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Daily Aspirin Regimen To Prevent Heart Attacks May Do More Harm Than Good, Panel Says

Video Credit: Wibbitz Top Stories - Duration: 01:30s - Published
Daily Aspirin Regimen To Prevent Heart Attacks May Do More Harm Than Good, Panel Says

Daily Aspirin Regimen To Prevent Heart Attacks May Do More Harm Than Good, Panel Says

Daily Aspirin Regimen To Prevent Heart Attacks , May Do More Harm Than Good, Panel Says.

For years, taking a low dose of aspirin daily has been recommended to prevent heart attack and stroke.

But on Oct.

12, an independent panel of experts issued a new guidance.

The U.S. Preventative Services Task Force released an updated draft recommendation stating that while a low-dose aspirin regimen can reduce the risk of cardiac events and stroke, .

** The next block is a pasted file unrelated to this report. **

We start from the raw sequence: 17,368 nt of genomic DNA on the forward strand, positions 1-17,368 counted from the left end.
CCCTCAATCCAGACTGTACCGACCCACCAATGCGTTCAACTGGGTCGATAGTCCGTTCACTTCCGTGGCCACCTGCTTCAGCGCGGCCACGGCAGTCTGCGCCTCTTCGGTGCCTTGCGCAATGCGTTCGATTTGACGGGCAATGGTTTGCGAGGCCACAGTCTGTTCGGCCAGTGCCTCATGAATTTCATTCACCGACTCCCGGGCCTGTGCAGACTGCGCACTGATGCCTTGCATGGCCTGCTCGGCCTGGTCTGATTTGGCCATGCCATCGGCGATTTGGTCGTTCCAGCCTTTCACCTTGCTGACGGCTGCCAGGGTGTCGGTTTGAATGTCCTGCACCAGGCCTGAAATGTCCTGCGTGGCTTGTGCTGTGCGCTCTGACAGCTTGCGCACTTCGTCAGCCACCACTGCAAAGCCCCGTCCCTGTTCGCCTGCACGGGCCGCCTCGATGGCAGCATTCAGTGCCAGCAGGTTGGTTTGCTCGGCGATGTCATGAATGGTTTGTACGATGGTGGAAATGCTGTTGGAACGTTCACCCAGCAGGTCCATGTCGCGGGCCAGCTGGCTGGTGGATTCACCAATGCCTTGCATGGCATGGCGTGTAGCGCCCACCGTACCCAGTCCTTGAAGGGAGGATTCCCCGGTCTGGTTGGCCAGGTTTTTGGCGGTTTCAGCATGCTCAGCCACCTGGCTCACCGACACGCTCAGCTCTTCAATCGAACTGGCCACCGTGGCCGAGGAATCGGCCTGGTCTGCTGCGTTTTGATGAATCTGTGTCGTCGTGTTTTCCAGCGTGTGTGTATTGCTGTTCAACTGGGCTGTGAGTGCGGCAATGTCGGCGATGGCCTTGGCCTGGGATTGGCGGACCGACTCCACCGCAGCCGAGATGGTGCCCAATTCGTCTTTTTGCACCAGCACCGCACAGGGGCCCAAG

It also “increases [the risk of] major GI bleeding, extracranial bleeding and intracranial bleeding.”.

The panel suggests that adults in their 40s and 50s only take aspirin as a preventative measure if they are at a higher risk for heart disease.

The panel suggests that adults in their 40s and 50s only take aspirin as a preventative measure if they are at a higher risk for heart disease.

Otherwise, the benefit is small versus the risk of developing bleeding problems. Those who are 60 and older are now advised to not take aspirin to prevent first heart attacks or strokes.

But if they've already had heart attacks or strokes, it is still recommended for those ages 60 and up to take aspirin preventively.

.

According to a study from Harvard and Beth Israel Deaconess Medical Center, 29 million adults in the U.S. take aspirin daily despite having no history of heart disease.

Talk to your doctor if you're unsure about starting or continuing a daily aspirin regimen.


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